SOC QUESTIONS, AND RESPONSES
These are questions that SOC submitted to CDC seven working days before the Special Council Meeting on August 3rd 2018. However CDC declined to allow us to raise them at the meeting, and the responses below are what we received by email on the morning of the meeting.
The inspector, William Fieldhouse, has recommended that CDC “Reduce the number of dwellings expected to be built on the Chesterton strategic site during the plan period from 2,350 to 1,800”. This is one of the Main Modifications suggested by the inspector “to make the Plan sound and/or legally compliant and capable of adoption.”
This is clearly a material issue arising from the Local Plan Examination which affects the council’s approval conditions of the Chesterton Development. Are the council going to uphold this modification? And if so, exactly what control mechanism is CDC going to put in place to prevent the developer building more than 1,800 dwellings during the plan period to 2031?
The first sentence quoted above derives from the Non-Technical Summary of the Report on the Examination of the Cotswold District Local Plan 2011-2031. This summarises the Inspector’s consideration of whether there is a reasonable prospect that 2,350 dwellings will be completed on the Chesterton strategic site by 2031 and, if not, what a more realistic assumption would be. In his conclusion on this issue in the main body of the report, the Inspector says:
“177. There is a high probability that the strategic site will be developed, and it is likely that a total of around 2,350 dwellings will be built by the time that it is completed. However, on balance, I do not consider there to be a reasonable prospect that all of those dwellings will be completed on the site by 2031. In summary, the main reasons for this are that it is unlikely that development on the main part of the site will start as early as hoped, or that four housebuilders would operate at all times over a 9 year period and each deliver an average of 40 market and 17 affordable homes every year during that period. There are also at present some uncertainties about the amount of specialist residential accommodation, such as for students or the elderly, that will be built on the site.
178. I consider that it is reasonable to assume that 78 dwellings would be built on phase 1a by April 2021, and that development on the main part of the site would start around that date with approximately 1,700 further dwellings being completed by 2031 giving an overall total of around 1,800. This would represent an average delivery rate slightly above that achieved on strategic sites elsewhere in the country. This is justified by the strength of the local housing market and the fact that a high quality scheme that includes infrastructure provision and 30% affordable housing has been assessed as viable. It allows for periods when there may be four housebuilders each delivering a total of 50-60 market and affordable homes per year, other times when there would be fewer operators and/or lower outputs, and the possibility of specialist accommodation being provided on parts of the site.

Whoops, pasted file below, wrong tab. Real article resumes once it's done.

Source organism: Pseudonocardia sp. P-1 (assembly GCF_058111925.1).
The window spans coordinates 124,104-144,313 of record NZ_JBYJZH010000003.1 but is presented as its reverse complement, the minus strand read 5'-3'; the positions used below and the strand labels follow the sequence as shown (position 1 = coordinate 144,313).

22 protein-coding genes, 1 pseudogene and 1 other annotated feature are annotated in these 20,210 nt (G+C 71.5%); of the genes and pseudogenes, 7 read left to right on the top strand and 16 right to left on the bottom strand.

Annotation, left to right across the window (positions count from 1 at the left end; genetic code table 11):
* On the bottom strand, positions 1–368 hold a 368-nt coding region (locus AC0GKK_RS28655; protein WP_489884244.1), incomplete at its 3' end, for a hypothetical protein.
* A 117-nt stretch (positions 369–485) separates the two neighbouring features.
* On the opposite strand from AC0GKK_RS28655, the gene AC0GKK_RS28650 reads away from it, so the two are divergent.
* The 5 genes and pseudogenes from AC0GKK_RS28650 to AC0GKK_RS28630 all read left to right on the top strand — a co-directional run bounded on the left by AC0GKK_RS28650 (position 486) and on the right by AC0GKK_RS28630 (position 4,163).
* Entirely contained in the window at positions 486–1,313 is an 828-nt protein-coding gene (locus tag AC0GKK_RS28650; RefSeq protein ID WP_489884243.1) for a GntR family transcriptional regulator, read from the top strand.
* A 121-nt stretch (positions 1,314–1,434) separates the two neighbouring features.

179. In total, therefore, it is reasonable to assume that around 1,800 dwellings would be built on the strategic site in the plan period, and that 120 of those would be completed by 1 April 2022. This latter figure is based on 78 dwellings be completed on phase 1a, and 42 on the main part of the site in 2021/2022. The Plan should be modified accordingly.” [MM04 and MM13].
The Inspector does not at any point in his report recommend that a control mechanism should be used for restricting delivery of the site to 1,800 dwellings by 2031. Indeed, it is quite possible that more than 1,800 homes could be completed on the strategic site by 2031. The Inspector was simply testing whether there is a ‘reasonable prospect’ that 2,350 dwellings could be delivered on the site by 2031.
In this regard it is relevant to note:
“167. “I am, therefore, satisfied that the strategic site south of Chesterton proposed in policy S2 is in a suitable location for housing development and that there is a reasonable prospect that it is available and could be developed during the plan period in a satisfactory manner having regard to the likely social, economic and environmental effects and mitigation measures required by the Plan. The allocation of the site in the Plan is, therefore, justified.”
The Council is being recommended to uphold all of the Inspector’s recommended Main Modifications in the version of the Local Plan that is being presented for adoption by Special Council on 3 August 2018. However, none of the Main Modifications are material considerations that affect the District Council’s approval conditions of the Chesterton Development.
For the second time, the applicant has put back the original completion date of 12th April 2018 of the Section 106 Legal Agreements, this time until September 2018. Our question to the council is: What particular issues are causing the problems, resulting in these ongoing delays?
An extension of time to 12th July 2018 was agreed with the applicant before the January Council meeting and this was set out in the resolution that Members voted on at that Council meeting.
An extension of time for a further two months has recently been agreed as further time is required to complete the S106 Agreements. This is not due to fundamental disagreements which cannot be resolved but is simply due to the complexity of drafting the legal agreement, which will cover a range of obligations including affordable housing, self and custom build, open space, car parking and employment land. In addition, the applicant has engaged a consultant to undertake work regarding the Community Management Trust (CMT) which included public consultation with a range of stakeholders within the town. As a result of this process, the applicant was able to put forward a proposal for the CMT to the Council, but this was only received in the middle of June and is still under discussion.